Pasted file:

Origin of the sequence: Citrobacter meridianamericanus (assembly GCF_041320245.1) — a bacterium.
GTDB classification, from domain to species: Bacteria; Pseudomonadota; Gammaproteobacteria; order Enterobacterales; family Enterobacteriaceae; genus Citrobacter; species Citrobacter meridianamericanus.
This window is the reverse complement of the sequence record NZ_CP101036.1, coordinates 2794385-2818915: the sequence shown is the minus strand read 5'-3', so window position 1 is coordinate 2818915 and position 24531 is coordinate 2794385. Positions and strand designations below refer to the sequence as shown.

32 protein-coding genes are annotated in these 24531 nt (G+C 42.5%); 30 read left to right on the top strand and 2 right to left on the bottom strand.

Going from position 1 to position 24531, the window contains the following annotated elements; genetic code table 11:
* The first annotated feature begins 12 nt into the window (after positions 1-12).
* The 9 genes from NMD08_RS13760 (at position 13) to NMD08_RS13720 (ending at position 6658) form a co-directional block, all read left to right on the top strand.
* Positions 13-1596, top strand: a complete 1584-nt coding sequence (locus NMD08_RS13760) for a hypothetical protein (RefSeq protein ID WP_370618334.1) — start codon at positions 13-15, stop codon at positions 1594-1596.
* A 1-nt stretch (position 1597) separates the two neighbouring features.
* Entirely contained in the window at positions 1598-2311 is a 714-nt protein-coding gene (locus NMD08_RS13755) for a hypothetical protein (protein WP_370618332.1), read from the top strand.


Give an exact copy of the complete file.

Origin of the sequence: Citrobacter meridianamericanus (assembly GCF_041320245.1) — a bacterium.
GTDB classification, from domain to species: Bacteria; Pseudomonadota; Gammaproteobacteria; order Enterobacterales; family Enterobacteriaceae; genus Citrobacter; species Citrobacter meridianamericanus.
This window is the reverse complement of the sequence record NZ_CP101036.1, coordinates 2794385-2818915: the sequence shown is the minus strand read 5'-3', so window position 1 is coordinate 2818915 and position 24531 is coordinate 2794385. Positions and strand designations below refer to the sequence as shown.

32 protein-coding genes are annotated in these 24531 nt (G+C 42.5%); 30 read left to right on the top strand and 2 right to left on the bottom strand.

Going from position 1 to position 24531, the window contains the following annotated elements; genetic code table 11:
* The first annotated feature begins 12 nt into the window (after positions 1-12).
* The 9 genes from NMD08_RS13760 (at position 13) to NMD08_RS13720 (ending at position 6658) form a co-directional block, all read left to right on the top strand.
* Positions 13-1596, top strand: a complete 1584-nt coding sequence (locus NMD08_RS13760) for a hypothetical protein (RefSeq protein ID WP_370618334.1) — start codon at positions 13-15, stop codon at positions 1594-1596.
* A 1-nt stretch (position 1597) separates the two neighbouring features.
* Entirely contained in the window at positions 1598-2311 is a 714-nt protein-coding gene (locus NMD08_RS13755) for a hypothetical protein (protein WP_370618332.1), read from the top strand.